Baroness Hamwee: I wonder whether I can suggest to the Minister--I do not know whether my noble friend made this comment having himself in mind--that, if this amendment were to be incorporated in the Bill, we should make sure it refers to "cycles" rather than "bicycles" because tricycles ought to be the subject of allowances as well.

Lord Whitty: I shall need to take advice on that point. I suspect that there will not be an enormous implication for public expenditure if we relate it to tricycles; nevertheless, we shall need to consider it.

However, I am afraid that I cannot be quite so forthcoming as regards the other amendments in this group. Perhaps I may, first, address Amendment No. 264, which would give the Secretary of State the power to limit the number of councillors in any authority who may receive a special responsibility allowance. I believe that all this will be wrapped up in relation to the independent panel. Without passing judgment on any particular council that has been mentioned, I appreciate that there is an identified problem here in that some authorities seem to pay this allowance to a rather large proportion of their members. I believe that the independent element in the system will take care of such anomalies and potential abuses.

I turn next to the amendment tabled in the name of my noble friend Lord Graham which relates to parish councils. I take note of some of my noble friend's points in this respect. Of course, a parish council may pay its chair an allowance to meet the expenses of his office and parish councillors are entitled to travel, subsistence and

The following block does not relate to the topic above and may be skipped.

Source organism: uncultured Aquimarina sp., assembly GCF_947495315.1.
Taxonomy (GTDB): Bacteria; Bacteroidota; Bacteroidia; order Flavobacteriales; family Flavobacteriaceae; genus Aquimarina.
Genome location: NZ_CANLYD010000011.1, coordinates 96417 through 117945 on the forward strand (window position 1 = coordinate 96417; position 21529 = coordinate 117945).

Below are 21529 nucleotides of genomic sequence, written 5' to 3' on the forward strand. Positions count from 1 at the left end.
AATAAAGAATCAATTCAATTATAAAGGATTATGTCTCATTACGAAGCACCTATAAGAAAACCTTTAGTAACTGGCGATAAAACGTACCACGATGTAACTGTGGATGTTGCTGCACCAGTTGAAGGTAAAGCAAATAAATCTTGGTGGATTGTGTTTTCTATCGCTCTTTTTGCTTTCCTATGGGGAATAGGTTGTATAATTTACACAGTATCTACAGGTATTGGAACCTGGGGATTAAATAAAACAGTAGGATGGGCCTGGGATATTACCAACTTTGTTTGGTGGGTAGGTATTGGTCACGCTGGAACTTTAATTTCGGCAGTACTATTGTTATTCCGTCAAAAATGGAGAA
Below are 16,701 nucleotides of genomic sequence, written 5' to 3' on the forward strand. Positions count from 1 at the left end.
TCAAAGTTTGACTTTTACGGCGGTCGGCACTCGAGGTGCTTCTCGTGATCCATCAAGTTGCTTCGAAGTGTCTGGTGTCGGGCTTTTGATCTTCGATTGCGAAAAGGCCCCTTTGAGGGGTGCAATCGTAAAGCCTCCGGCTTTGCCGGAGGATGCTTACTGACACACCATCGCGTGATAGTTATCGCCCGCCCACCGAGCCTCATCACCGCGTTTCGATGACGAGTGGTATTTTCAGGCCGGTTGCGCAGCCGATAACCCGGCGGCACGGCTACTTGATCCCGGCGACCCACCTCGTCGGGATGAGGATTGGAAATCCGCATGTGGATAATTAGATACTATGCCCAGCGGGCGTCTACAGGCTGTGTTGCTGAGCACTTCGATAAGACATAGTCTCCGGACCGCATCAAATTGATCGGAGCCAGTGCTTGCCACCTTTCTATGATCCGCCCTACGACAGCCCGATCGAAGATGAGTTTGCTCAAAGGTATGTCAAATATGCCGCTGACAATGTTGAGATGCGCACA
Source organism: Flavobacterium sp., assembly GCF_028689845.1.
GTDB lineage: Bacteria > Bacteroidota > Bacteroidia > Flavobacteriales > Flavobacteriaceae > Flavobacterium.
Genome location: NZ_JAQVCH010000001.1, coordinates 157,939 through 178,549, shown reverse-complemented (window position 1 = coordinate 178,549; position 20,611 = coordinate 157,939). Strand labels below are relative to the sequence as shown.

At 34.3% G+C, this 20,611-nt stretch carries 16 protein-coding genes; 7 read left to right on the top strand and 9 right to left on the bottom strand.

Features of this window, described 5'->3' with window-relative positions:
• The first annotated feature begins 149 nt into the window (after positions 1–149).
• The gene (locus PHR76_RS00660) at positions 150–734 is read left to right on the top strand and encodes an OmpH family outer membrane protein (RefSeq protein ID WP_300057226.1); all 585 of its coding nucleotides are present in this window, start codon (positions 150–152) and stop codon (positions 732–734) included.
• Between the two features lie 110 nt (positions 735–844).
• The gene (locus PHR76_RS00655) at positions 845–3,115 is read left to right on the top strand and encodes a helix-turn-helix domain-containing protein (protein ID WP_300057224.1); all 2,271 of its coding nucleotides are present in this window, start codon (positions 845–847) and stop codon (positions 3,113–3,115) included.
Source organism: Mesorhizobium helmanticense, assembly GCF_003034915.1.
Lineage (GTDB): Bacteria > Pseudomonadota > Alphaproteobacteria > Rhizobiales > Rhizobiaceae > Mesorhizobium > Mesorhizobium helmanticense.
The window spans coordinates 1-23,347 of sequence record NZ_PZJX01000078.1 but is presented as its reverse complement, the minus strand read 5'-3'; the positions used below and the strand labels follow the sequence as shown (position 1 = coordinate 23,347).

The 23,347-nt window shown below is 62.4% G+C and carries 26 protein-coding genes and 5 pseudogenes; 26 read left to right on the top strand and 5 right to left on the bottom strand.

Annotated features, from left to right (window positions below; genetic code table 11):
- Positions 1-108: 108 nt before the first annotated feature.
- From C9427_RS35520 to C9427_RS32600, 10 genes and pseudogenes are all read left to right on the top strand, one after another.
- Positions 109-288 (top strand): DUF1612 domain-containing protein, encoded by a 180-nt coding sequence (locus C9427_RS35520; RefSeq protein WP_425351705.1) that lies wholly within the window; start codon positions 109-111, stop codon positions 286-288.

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attendance allowance, or financial loss in respect of certain duties, but, as my noble friend said, they are outside of the parish or town council area. We think that there would probably be few cases where there would be serious expenditure considerations, but we will look into the matter. I have to say that the chances of movement in that area are not guaranteed. I shall need to seek further advice on the matter.

As regards Amendment No. 265A, tabled in the name of the noble Baroness, Lady Hamwee, the Committee may recall that the White Paper committed the Government to a review of all current rules on travel and subsistence, as well as on compensation, for co-optees. The Government are attracted to the proposition from the noble Baroness that we should not be in a position to set ceilings for travel and subsistence. We believe that the method of determining allowances should very much be a matter for local decision, based on the independent panel. We need a thorough review, as envisaged by the White Paper. We do not wish to pre-empt that review; but, nevertheless, the objectives of the proposed new clause will be taken care of in that review.